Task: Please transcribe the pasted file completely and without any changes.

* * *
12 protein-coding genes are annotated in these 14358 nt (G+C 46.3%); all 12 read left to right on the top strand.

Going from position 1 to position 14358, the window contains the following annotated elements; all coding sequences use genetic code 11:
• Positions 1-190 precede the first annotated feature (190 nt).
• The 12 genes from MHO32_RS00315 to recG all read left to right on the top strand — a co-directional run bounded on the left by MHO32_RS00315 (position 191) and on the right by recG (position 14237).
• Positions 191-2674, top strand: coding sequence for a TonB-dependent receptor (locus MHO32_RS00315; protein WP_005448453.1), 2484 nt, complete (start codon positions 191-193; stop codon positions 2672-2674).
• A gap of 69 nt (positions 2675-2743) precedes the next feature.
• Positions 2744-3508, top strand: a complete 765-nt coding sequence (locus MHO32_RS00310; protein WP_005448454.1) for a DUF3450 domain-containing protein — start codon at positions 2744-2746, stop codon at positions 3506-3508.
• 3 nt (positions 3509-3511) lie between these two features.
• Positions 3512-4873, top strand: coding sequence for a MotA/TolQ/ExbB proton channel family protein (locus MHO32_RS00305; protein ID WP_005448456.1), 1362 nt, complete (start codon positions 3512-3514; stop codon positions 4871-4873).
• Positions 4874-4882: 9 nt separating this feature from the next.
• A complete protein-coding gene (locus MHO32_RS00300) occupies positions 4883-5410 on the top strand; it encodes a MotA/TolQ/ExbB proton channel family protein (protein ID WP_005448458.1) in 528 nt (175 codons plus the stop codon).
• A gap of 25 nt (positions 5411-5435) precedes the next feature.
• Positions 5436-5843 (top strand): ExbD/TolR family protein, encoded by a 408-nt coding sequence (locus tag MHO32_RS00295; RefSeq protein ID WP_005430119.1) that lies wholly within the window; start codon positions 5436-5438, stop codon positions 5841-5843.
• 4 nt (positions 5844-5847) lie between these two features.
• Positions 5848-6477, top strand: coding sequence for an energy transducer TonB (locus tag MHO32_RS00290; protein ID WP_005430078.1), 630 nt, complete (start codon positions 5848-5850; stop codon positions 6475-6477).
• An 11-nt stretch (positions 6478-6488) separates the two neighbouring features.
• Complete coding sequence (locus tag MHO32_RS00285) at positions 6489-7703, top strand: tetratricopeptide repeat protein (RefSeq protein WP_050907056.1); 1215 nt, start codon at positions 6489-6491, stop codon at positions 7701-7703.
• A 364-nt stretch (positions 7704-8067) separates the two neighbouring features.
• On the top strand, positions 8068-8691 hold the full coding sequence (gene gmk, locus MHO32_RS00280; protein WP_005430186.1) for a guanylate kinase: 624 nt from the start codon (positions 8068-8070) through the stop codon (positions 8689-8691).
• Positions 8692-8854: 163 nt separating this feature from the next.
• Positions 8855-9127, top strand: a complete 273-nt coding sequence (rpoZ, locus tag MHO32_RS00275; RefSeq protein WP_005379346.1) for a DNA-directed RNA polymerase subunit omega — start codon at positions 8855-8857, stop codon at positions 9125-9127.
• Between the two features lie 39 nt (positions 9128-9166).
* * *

12 protein-coding genes are annotated in these 14358 nt (G+C 46.3%); all 12 read left to right on the top strand.

Going from position 1 to position 14358, the window contains the following annotated elements; all coding sequences use genetic code 11:
• Positions 1-190 precede the first annotated feature (190 nt).
• The 12 genes from MHO32_RS00315 to recG all read left to right on the top strand — a co-directional run bounded on the left by MHO32_RS00315 (position 191) and on the right by recG (position 14237).
• Positions 191-2674, top strand: coding sequence for a TonB-dependent receptor (locus MHO32_RS00315; protein WP_005448453.1), 2484 nt, complete (start codon positions 191-193; stop codon positions 2672-2674).
• A gap of 69 nt (positions 2675-2743) precedes the next feature.
• Positions 2744-3508, top strand: a complete 765-nt coding sequence (locus MHO32_RS00310; protein WP_005448454.1) for a DUF3450 domain-containing protein — start codon at positions 2744-2746, stop codon at positions 3506-3508.
• 3 nt (positions 3509-3511) lie between these two features.
• Positions 3512-4873, top strand: coding sequence for a MotA/TolQ/ExbB proton channel family protein (locus MHO32_RS00305; protein ID WP_005448456.1), 1362 nt, complete (start codon positions 3512-3514; stop codon positions 4871-4873).
• Positions 4874-4882: 9 nt separating this feature from the next.
• A complete protein-coding gene (locus MHO32_RS00300) occupies positions 4883-5410 on the top strand; it encodes a MotA/TolQ/ExbB proton channel family protein (protein ID WP_005448458.1) in 528 nt (175 codons plus the stop codon).
• A gap of 25 nt (positions 5411-5435) precedes the next feature.
• Positions 5436-5843 (top strand): ExbD/TolR family protein, encoded by a 408-nt coding sequence (locus tag MHO32_RS00295; RefSeq protein ID WP_005430119.1) that lies wholly within the window; start codon positions 5436-5438, stop codon positions 5841-5843.
• 4 nt (positions 5844-5847) lie between these two features.
• Positions 5848-6477, top strand: coding sequence for an energy transducer TonB (locus tag MHO32_RS00290; protein ID WP_005430078.1), 630 nt, complete (start codon positions 5848-5850; stop codon positions 6475-6477).
• An 11-nt stretch (positions 6478-6488) separates the two neighbouring features.
• Complete coding sequence (locus tag MHO32_RS00285) at positions 6489-7703, top strand: tetratricopeptide repeat protein (RefSeq protein WP_050907056.1); 1215 nt, start codon at positions 6489-6491, stop codon at positions 7701-7703.
• A 364-nt stretch (positions 7704-8067) separates the two neighbouring features.
• On the top strand, positions 8068-8691 hold the full coding sequence (gene gmk, locus MHO32_RS00280; protein WP_005430186.1) for a guanylate kinase: 624 nt from the start codon (positions 8068-8070) through the stop codon (positions 8689-8691).
• Positions 8692-8854: 163 nt separating this feature from the next.
• Positions 8855-9127, top strand: a complete 273-nt coding sequence (rpoZ, locus tag MHO32_RS00275; RefSeq protein WP_005379346.1) for a DNA-directed RNA polymerase subunit omega — start codon at positions 8855-8857, stop codon at positions 9125-9127.
• Between the two features lie 39 nt (positions 9128-9166).